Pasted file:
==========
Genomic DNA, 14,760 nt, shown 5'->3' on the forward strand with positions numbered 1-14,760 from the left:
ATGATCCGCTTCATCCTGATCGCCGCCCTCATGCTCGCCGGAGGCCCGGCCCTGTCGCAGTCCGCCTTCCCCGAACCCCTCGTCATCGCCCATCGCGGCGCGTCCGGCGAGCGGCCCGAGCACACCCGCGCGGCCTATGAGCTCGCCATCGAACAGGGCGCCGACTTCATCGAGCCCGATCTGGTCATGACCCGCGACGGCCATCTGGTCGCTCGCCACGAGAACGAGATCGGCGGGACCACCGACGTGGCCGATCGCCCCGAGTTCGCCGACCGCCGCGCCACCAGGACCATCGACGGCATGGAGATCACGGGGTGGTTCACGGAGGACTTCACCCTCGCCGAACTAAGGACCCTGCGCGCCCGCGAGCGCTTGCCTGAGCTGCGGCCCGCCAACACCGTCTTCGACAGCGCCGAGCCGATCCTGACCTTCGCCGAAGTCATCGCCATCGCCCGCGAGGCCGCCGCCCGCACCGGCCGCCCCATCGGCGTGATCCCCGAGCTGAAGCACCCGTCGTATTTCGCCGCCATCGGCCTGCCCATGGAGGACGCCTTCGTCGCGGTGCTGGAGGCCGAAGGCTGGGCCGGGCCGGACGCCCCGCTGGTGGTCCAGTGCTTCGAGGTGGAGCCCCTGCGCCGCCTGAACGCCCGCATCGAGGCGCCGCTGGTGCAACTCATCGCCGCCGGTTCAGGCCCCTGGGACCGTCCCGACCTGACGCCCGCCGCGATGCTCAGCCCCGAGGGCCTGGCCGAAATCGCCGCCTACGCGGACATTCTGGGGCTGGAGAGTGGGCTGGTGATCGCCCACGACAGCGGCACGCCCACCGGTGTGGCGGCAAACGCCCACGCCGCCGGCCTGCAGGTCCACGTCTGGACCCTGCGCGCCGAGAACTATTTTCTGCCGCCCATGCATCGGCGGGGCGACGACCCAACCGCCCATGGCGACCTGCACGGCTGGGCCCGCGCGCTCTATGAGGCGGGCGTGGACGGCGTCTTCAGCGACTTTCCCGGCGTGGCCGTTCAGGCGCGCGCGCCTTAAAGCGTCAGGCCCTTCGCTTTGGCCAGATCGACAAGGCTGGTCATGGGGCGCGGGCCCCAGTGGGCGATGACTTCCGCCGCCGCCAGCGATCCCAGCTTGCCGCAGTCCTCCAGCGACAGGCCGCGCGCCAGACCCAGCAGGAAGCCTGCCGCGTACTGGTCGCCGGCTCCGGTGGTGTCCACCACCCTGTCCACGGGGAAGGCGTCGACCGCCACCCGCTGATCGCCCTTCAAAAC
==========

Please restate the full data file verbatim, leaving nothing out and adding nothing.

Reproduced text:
Genomic DNA, 14,760 nt, shown 5'->3' on the forward strand with positions numbered 1-14,760 from the left:
ATGATCCGCTTCATCCTGATCGCCGCCCTCATGCTCGCCGGAGGCCCGGCCCTGTCGCAGTCCGCCTTCCCCGAACCCCTCGTCATCGCCCATCGCGGCGCGTCCGGCGAGCGGCCCGAGCACACCCGCGCGGCCTATGAGCTCGCCATCGAACAGGGCGCCGACTTCATCGAGCCCGATCTGGTCATGACCCGCGACGGCCATCTGGTCGCTCGCCACGAGAACGAGATCGGCGGGACCACCGACGTGGCCGATCGCCCCGAGTTCGCCGACCGCCGCGCCACCAGGACCATCGACGGCATGGAGATCACGGGGTGGTTCACGGAGGACTTCACCCTCGCCGAACTAAGGACCCTGCGCGCCCGCGAGCGCTTGCCTGAGCTGCGGCCCGCCAACACCGTCTTCGACAGCGCCGAGCCGATCCTGACCTTCGCCGAAGTCATCGCCATCGCCCGCGAGGCCGCCGCCCGCACCGGCCGCCCCATCGGCGTGATCCCCGAGCTGAAGCACCCGTCGTATTTCGCCGCCATCGGCCTGCCCATGGAGGACGCCTTCGTCGCGGTGCTGGAGGCCGAAGGCTGGGCCGGGCCGGACGCCCCGCTGGTGGTCCAGTGCTTCGAGGTGGAGCCCCTGCGCCGCCTGAACGCCCGCATCGAGGCGCCGCTGGTGCAACTCATCGCCGCCGGTTCAGGCCCCTGGGACCGTCCCGACCTGACGCCCGCCGCGATGCTCAGCCCCGAGGGCCTGGCCGAAATCGCCGCCTACGCGGACATTCTGGGGCTGGAGAGTGGGCTGGTGATCGCCCACGACAGCGGCACGCCCACCGGTGTGGCGGCAAACGCCCACGCCGCCGGCCTGCAGGTCCACGTCTGGACCCTGCGCGCCGAGAACTATTTTCTGCCGCCCATGCATCGGCGGGGCGACGACCCAACCGCCCATGGCGACCTGCACGGCTGGGCCCGCGCGCTCTATGAGGCGGGCGTGGACGGCGTCTTCAGCGACTTTCCCGGCGTGGCCGTTCAGGCGCGCGCGCCTTAAAGCGTCAGGCCCTTCGCTTTGGCCAGATCGACAAGGCTGGTCATGGGGCGCGGGCCCCAGTGGGCGATGACTTCCGCCGCCGCCAGCGATCCCAGCTTGCCGCAGTCCTCCAGCGACAGGCCGCGCGCCAGACCCAGCAGGAAGCCTGCCGCGTACTGGTCGCCGGCTCCGGTGGTGTCCACCACCCTGTCCACGGGGAAGGCGTCGACCGCCACCCGCTGATCGCCCTTCAAAAC